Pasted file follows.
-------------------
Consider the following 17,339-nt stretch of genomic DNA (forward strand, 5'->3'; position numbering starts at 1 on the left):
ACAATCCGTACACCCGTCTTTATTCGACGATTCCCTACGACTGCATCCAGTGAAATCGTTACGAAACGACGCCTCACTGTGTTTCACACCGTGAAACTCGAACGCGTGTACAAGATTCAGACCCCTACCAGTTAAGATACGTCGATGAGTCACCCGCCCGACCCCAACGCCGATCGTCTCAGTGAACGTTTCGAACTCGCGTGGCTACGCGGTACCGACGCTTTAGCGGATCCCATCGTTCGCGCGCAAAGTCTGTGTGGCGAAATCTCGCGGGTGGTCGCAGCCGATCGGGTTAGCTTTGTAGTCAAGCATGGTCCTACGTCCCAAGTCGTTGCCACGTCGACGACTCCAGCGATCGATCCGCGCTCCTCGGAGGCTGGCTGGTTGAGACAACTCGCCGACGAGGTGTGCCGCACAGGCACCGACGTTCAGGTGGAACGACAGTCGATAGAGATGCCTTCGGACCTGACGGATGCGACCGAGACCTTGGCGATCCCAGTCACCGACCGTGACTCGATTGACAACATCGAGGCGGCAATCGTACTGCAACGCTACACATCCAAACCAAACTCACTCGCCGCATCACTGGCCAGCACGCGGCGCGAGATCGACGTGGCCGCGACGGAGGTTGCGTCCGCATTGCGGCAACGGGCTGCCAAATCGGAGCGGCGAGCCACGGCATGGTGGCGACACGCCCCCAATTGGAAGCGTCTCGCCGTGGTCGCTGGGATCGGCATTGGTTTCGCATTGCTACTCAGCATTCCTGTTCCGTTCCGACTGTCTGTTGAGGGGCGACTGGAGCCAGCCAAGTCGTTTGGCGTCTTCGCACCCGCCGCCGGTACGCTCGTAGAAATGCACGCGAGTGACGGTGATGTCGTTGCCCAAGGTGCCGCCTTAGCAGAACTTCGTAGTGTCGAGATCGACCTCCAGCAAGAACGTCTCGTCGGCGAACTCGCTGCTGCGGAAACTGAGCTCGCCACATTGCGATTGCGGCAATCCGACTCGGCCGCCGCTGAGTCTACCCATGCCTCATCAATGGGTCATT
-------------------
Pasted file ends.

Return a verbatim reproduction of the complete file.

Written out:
Consider the following 17,339-nt stretch of genomic DNA (forward strand, 5'->3'; position numbering starts at 1 on the left):
ACAATCCGTACACCCGTCTTTATTCGACGATTCCCTACGACTGCATCCAGTGAAATCGTTACGAAACGACGCCTCACTGTGTTTCACACCGTGAAACTCGAACGCGTGTACAAGATTCAGACCCCTACCAGTTAAGATACGTCGATGAGTCACCCGCCCGACCCCAACGCCGATCGTCTCAGTGAACGTTTCGAACTCGCGTGGCTACGCGGTACCGACGCTTTAGCGGATCCCATCGTTCGCGCGCAAAGTCTGTGTGGCGAAATCTCGCGGGTGGTCGCAGCCGATCGGGTTAGCTTTGTAGTCAAGCATGGTCCTACGTCCCAAGTCGTTGCCACGTCGACGACTCCAGCGATCGATCCGCGCTCCTCGGAGGCTGGCTGGTTGAGACAACTCGCCGACGAGGTGTGCCGCACAGGCACCGACGTTCAGGTGGAACGACAGTCGATAGAGATGCCTTCGGACCTGACGGATGCGACCGAGACCTTGGCGATCCCAGTCACCGACCGTGACTCGATTGACAACATCGAGGCGGCAATCGTACTGCAACGCTACACATCCAAACCAAACTCACTCGCCGCATCACTGGCCAGCACGCGGCGCGAGATCGACGTGGCCGCGACGGAGGTTGCGTCCGCATTGCGGCAACGGGCTGCCAAATCGGAGCGGCGAGCCACGGCATGGTGGCGACACGCCCCCAATTGGAAGCGTCTCGCCGTGGTCGCTGGGATCGGCATTGGTTTCGCATTGCTACTCAGCATTCCTGTTCCGTTCCGACTGTCTGTTGAGGGGCGACTGGAGCCAGCCAAGTCGTTTGGCGTCTTCGCACCCGCCGCCGGTACGCTCGTAGAAATGCACGCGAGTGACGGTGATGTCGTTGCCCAAGGTGCCGCCTTAGCAGAACTTCGTAGTGTCGAGATCGACCTCCAGCAAGAACGTCTCGTCGGCGAACTCGCTGCTGCGGAAACTGAGCTCGCCACATTGCGATTGCGGCAATCCGACTCGGCCGCCGCTGAGTCTACCCATGCCTCATCAATGGGTCATT